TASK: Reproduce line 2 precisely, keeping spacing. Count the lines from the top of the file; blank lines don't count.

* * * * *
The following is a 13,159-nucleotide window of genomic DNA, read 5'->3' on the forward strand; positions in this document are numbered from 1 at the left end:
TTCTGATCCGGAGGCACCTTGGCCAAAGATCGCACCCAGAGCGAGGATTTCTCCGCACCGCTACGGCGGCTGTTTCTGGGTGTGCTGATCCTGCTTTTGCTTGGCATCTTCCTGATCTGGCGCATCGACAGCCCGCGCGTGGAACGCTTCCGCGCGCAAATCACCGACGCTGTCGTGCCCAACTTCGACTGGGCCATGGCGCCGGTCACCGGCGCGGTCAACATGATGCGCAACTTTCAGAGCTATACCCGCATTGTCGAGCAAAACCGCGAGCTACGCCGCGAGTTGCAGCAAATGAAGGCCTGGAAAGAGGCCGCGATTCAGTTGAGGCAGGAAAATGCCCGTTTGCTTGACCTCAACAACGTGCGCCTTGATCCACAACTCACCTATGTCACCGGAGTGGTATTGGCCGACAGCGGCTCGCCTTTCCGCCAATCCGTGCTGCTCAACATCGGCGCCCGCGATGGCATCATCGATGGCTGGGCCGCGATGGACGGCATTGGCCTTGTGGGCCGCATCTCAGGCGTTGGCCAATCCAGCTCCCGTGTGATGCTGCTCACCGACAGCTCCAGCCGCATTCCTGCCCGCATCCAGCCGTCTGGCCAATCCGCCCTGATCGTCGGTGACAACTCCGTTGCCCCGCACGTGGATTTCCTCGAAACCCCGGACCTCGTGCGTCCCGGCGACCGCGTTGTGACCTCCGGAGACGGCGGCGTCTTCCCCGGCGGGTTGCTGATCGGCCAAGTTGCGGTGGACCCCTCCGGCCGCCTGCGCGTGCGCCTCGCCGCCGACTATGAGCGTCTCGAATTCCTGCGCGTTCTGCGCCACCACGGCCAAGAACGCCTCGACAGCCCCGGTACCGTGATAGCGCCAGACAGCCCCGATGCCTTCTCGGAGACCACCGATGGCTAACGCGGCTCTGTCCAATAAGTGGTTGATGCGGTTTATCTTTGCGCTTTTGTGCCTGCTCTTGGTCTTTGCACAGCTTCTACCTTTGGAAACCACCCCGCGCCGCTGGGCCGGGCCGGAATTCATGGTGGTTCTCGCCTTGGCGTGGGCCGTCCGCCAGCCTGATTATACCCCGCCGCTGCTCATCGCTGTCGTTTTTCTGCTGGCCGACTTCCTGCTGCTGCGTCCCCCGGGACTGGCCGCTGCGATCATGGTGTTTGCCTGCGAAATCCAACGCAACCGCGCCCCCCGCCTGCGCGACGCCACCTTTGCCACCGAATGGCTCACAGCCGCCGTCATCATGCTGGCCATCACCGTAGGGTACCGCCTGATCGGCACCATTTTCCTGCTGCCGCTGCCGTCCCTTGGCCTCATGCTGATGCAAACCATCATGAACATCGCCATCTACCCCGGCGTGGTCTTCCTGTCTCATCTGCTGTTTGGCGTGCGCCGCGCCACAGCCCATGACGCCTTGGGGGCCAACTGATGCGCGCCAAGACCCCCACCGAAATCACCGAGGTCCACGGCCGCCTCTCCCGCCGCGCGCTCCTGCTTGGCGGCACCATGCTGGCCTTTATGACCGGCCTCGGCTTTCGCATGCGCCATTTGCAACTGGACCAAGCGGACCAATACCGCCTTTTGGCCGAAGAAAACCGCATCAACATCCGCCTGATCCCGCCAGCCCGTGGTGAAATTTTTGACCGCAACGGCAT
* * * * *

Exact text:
TTCTGATCCGGAGGCACCTTGGCCAAAGATCGCACCCAGAGCGAGGATTTCTCCGCACCGCTACGGCGGCTGTTTCTGGGTGTGCTGATCCTGCTTTTGCTTGGCATCTTCCTGATCTGGCGCATCGACAGCCCGCGCGTGGAACGCTTCCGCGCGCAAATCACCGACGCTGTCGTGCCCAACTTCGACTGGGCCATGGCGCCGGTCACCGGCGCGGTCAACATGATGCGCAACTTTCAGAGCTATACCCGCATTGTCGAGCAAAACCGCGAGCTACGCCGCGAGTTGCAGCAAATGAAGGCCTGGAAAGAGGCCGCGATTCAGTTGAGGCAGGAAAATGCCCGTTTGCTTGACCTCAACAACGTGCGCCTTGATCCACAACTCACCTATGTCACCGGAGTGGTATTGGCCGACAGCGGCTCGCCTTTCCGCCAATCCGTGCTGCTCAACATCGGCGCCCGCGATGGCATCATCGATGGCTGGGCCGCGATGGACGGCATTGGCCTTGTGGGCCGCATCTCAGGCGTTGGCCAATCCAGCTCCCGTGTGATGCTGCTCACCGACAGCTCCAGCCGCATTCCTGCCCGCATCCAGCCGTCTGGCCAATCCGCCCTGATCGTCGGTGACAACTCCGTTGCCCCGCACGTGGATTTCCTCGAAACCCCGGACCTCGTGCGTCCCGGCGACCGCGTTGTGACCTCCGGAGACGGCGGCGTCTTCCCCGGCGGGTTGCTGATCGGCCAAGTTGCGGTGGACCCCTCCGGCCGCCTGCGCGTGCGCCTCGCCGCCGACTATGAGCGTCTCGAATTCCTGCGCGTTCTGCGCCACCACGGCCAAGAACGCCTCGACAGCCCCGGTACCGTGATAGCGCCAGACAGCCCCGATGCCTTCTCGGAGACCACCGATGGCTAACGCGGCTCTGTCCAATAAGTGGTTGATGCGGTTTATCTTTGCGCTTTTGTGCCTGCTCTTGGTCTTTGCACAGCTTCTACCTTTGGAAACCACCCCGCGCCGCTGGGCCGGGCCGGAATTCATGGTGGTTCTCGCCTTGGCGTGGGCCGTCCGCCAGCCTGATTATACCCCGCCGCTGCTCATCGCTGTCGTTTTTCTGCTGGCCGACTTCCTGCTGCTGCGTCCCCCGGGACTGGCCGCTGCGATCATGGTGTTTGCCTGCGAAATCCAACGCAACCGCGCCCCCCGCCTGCGCGACGCCACCTTTGCCACCGAATGGCTCACAGCCGCCGTCATCATGCTGGCCATCACCGTAGGGTACCGCCTGATCGGCACCATTTTCCTGCTGCCGCTGCCGTCCCTTGGCCTCATGCTGATGCAAACCATCATGAACATCGCCATCTACCCCGGCGTGGTCTTCCTGTCTCATCTGCTGTTTGGCGTGCGCCGCGCCACAGCCCATGACGCCTTGGGGGCCAACTGATGCGCGCCAAGACCCCCACCGAAATCACCGAGGTCCACGGCCGCCTCTCCCGCCGCGCGCTCCTGCTTGGCGGCACCATGCTGGCCTTTATGACCGGCCTCGGCTTTCGCATGCGCCATTTGCAACTGGACCAAGCGGACCAATACCGCCTTTTGGCCGAAGAAAACCGCATCAACATCCGCCTGATCCCGCCAGCCCGTGGTGAAATTTTTGACCGCAACGGCAT